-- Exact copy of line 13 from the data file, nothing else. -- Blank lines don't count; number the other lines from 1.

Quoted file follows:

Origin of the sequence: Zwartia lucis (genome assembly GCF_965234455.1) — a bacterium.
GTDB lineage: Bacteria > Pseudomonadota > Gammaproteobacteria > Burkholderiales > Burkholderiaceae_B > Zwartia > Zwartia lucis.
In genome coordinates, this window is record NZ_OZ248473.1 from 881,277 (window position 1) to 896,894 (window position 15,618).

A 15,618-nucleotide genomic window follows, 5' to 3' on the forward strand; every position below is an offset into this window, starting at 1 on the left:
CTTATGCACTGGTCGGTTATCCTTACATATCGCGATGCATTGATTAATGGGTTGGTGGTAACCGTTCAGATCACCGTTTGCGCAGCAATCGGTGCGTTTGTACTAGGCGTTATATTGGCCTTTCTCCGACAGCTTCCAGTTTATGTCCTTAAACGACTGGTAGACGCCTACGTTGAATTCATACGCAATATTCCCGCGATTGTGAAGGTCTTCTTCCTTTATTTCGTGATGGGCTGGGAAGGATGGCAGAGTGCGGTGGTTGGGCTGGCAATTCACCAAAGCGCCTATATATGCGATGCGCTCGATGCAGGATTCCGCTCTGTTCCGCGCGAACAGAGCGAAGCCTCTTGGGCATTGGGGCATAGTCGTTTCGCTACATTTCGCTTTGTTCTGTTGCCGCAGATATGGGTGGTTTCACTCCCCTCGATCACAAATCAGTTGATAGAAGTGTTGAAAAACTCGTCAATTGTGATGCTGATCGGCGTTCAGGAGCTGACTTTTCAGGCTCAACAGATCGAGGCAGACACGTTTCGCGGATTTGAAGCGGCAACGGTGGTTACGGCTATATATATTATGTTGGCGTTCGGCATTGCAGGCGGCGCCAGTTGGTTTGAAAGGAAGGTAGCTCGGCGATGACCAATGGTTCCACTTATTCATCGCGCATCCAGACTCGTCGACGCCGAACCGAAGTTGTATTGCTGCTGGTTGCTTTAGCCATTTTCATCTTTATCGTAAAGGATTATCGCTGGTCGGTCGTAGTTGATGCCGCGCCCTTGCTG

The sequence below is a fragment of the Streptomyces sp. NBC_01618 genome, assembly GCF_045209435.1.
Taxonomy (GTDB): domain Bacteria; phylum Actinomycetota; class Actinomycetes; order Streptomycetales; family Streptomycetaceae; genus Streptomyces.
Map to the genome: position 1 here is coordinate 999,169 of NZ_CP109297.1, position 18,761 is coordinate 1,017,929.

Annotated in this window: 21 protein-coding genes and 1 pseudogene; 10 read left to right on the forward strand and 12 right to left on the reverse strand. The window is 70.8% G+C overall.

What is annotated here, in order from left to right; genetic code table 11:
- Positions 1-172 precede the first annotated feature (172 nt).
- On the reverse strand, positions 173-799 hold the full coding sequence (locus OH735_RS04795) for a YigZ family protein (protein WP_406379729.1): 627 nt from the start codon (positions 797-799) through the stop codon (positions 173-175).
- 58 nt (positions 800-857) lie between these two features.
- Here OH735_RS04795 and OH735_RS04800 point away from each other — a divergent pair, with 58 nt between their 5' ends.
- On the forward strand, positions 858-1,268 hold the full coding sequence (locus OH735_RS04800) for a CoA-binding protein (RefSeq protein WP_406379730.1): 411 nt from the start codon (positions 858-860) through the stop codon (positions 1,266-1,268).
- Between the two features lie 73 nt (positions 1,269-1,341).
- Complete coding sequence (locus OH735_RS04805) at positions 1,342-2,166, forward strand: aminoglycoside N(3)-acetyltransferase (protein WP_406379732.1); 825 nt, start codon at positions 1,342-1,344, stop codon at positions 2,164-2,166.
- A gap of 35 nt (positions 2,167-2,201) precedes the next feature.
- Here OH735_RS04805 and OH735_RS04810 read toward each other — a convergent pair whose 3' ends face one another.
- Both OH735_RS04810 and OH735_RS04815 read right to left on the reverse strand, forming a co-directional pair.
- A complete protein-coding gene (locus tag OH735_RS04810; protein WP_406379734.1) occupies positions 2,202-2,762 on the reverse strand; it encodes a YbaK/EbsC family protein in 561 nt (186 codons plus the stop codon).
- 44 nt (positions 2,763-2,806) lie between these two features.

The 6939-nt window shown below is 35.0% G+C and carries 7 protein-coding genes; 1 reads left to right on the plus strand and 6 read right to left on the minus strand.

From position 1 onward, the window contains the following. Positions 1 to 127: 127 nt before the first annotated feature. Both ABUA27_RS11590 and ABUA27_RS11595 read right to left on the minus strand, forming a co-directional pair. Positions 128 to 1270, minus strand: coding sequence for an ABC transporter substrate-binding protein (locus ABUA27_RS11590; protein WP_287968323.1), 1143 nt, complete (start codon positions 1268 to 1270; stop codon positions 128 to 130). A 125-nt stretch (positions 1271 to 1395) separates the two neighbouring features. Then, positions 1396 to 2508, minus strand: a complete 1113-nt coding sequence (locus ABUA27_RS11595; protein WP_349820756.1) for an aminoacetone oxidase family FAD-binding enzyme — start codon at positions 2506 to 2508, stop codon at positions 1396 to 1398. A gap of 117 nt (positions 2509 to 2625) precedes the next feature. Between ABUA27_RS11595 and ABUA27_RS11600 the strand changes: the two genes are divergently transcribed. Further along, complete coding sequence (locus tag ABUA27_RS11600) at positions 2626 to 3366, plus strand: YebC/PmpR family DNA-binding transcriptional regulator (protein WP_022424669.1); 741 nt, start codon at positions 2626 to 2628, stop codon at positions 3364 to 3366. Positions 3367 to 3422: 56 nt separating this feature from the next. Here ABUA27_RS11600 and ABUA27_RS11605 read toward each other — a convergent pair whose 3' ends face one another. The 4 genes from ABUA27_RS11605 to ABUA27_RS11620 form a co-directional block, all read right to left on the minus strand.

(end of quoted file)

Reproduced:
- 58 nt (positions 800-857) lie between these two features.